Privacy in Biometrics: Why You Should Not Worry About

>>>>>>Privacy in Biometrics: Why You Should Not Worry About

Introduction

Biometrics are one of the most commonly discussed security trend right now – due to its dramatic penetration to daily lives, in such short amount of time. From iPhones to fingerprint API of Android Marshmallows, office entrances to stadiums, biometrics – all the more so fingerprint identification – has practically been using in any industry now.

On the other hand, as the biometrics technology goes mainstream each day on, privacy concerns regarding biometrics has been raising correlatively. A datum, in that case a fingerprint which is previously seen “very confidential” gets spread to everywhere. Although the extent to which the biometrics are offering much more solid security and life easing concept than any other – a bigger problem materialises at this point. People could not help but wonder about the fact that there is a big elephant in the room. And that is;

“There is no ‘reset my password’ here. What if my fingerprint gets stolen?”

It’s vital to understand the basic process of biometrics and in very particular – fingerprints here; how they are enrolled, stored and used? What differences do they have as they’re being taken for passports and for your iPhone’s?  In civil and legal applications? Let’s look under the hood a bit now.

Did You Know That…

The Power of Non-Ubiquitous Templates

Most common fear is that once a fingerprint is given, they could be used in absolutely anywhere. Yes, a generic scanner does store a decent amount of data but the attributions of the data, in that case fingerprint, fairly differs; which makes almost impossible to be used in wide-range of platforms, even if those platforms are subjected to be governmental ones.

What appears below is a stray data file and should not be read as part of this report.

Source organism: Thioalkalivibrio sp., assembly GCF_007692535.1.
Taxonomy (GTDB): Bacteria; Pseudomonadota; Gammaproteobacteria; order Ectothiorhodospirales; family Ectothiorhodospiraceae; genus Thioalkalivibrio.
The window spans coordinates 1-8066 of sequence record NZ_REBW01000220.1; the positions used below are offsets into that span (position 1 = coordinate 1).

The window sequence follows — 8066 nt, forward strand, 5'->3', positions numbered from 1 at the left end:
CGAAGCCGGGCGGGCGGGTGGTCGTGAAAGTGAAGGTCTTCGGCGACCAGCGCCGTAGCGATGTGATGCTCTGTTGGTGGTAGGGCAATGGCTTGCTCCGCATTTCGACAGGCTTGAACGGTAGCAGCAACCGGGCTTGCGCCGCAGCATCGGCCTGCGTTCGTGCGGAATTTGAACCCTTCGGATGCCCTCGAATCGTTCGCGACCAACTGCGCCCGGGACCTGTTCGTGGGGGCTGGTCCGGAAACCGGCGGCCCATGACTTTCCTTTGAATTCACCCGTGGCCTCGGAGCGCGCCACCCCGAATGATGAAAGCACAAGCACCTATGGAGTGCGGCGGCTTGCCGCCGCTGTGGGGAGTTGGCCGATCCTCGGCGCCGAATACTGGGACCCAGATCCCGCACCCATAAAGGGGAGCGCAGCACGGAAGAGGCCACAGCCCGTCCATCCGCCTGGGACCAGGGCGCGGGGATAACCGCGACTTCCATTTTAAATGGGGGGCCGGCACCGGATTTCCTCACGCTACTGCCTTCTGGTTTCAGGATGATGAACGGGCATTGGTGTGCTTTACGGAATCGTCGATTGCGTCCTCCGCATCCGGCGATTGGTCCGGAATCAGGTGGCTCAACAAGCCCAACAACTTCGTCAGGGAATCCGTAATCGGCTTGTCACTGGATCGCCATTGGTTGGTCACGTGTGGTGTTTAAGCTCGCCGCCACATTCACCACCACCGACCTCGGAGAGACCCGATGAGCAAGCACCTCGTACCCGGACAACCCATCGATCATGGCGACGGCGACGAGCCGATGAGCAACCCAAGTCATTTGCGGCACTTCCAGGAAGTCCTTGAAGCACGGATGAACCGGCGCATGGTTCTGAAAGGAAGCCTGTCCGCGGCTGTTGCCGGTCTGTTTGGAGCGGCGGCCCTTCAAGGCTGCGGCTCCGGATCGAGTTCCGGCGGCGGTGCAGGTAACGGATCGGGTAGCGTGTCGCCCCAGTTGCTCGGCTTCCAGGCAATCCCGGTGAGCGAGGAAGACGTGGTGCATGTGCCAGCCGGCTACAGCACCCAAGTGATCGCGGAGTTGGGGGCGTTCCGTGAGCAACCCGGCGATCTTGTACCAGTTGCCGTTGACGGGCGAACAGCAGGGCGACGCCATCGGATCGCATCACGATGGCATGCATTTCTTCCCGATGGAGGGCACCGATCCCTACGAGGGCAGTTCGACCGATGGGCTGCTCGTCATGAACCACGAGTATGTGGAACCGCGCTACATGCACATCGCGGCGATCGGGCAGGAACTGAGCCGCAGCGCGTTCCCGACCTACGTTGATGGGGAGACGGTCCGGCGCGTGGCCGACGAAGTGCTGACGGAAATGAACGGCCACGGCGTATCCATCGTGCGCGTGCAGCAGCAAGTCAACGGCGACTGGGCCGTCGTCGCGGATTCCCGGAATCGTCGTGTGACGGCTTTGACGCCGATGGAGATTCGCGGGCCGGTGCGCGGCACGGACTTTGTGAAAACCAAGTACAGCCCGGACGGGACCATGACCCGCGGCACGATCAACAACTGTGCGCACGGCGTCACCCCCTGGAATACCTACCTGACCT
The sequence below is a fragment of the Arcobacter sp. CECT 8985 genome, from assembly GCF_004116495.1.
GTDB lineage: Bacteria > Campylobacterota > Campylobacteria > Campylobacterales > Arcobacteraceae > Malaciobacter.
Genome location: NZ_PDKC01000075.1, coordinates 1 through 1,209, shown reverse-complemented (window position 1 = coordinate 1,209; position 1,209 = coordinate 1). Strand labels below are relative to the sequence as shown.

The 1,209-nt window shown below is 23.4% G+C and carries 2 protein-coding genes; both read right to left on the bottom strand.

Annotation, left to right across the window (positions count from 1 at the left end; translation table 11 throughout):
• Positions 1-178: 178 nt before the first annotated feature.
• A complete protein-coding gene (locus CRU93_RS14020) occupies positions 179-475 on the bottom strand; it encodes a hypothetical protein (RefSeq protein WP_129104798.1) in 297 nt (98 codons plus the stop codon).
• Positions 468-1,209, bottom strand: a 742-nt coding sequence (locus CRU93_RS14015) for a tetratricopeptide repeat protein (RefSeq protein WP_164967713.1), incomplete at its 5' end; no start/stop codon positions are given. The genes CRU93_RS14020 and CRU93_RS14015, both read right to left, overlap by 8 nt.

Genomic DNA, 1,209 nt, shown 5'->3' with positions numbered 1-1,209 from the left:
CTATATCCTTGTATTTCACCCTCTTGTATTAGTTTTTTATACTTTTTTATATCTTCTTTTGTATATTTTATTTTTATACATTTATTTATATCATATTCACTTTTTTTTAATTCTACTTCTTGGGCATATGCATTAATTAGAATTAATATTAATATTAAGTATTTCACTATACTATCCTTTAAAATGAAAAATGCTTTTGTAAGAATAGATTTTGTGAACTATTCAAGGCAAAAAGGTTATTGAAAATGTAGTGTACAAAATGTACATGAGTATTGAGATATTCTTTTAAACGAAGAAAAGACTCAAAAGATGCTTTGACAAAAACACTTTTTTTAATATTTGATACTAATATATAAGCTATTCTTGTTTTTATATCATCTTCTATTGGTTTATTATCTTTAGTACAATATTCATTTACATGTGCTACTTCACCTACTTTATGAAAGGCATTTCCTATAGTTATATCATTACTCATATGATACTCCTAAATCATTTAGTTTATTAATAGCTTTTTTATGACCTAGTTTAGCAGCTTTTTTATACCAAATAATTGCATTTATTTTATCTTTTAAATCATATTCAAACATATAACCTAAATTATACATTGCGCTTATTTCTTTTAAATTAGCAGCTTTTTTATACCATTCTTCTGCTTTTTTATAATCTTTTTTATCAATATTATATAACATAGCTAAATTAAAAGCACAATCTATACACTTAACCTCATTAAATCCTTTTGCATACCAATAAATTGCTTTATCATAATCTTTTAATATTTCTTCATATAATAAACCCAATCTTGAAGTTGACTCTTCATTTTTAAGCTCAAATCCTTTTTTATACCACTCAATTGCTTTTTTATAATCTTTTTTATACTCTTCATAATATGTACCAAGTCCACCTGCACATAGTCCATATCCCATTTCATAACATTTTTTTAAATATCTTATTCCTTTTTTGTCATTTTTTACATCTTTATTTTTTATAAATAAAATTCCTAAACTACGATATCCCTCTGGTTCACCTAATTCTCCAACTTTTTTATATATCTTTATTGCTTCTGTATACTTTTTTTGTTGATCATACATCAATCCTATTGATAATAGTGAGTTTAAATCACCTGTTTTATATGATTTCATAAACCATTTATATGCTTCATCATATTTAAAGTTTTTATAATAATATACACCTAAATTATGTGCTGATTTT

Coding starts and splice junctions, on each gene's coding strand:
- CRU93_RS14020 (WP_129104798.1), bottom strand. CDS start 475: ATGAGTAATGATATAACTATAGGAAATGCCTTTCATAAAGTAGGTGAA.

Unlike common understanding, fingerprint scanners do not literally “scan” the finger, so that they do not store the digitalised image of a fingerprint. In lieu, they scan the distinct characteristics of the fingerprint (minutiae) and reflects them into mathematical representations which are called “templates”. However, manufacturers in biometrics industry are in tendency to use different templates from each other, so that they are able to use these templates for coding with their own algorithms afterwards. If a hacker manages to actually leak into a law enforcement agency’s fingerprint repository, or somehow (world’s hardest somehow will be explained in-depth, in another post) manages to steal it as it’s being taken or right after it’s been taken, here comes the magic – Obtaining a particular template does not allow to possibly form the actual and entire digital fingerprint copy. Articulating that, a hacker who comes through all the difficulties and obtains a finger template does not mean that he will be able to abuse that template in multiple platforms for both technical and practical reasons.

Another thing is, a print given for passports or any legal applications, would be constituted of binaries (digits) as it is a legal security application. However, your iPhone only needs to check the photographic image of your fingerprint, and does not recognize minutiae-based templates, vice versa. Whereas in traditional security, in case a password or PIN is cracked, it is likely to be used in several platforms easily; from e-mails to banking app to even Instagram. In other words; letters, numbers and even their strongest combinations are ubiquitous, which consequence their users being vulnerable to cyber-attacks.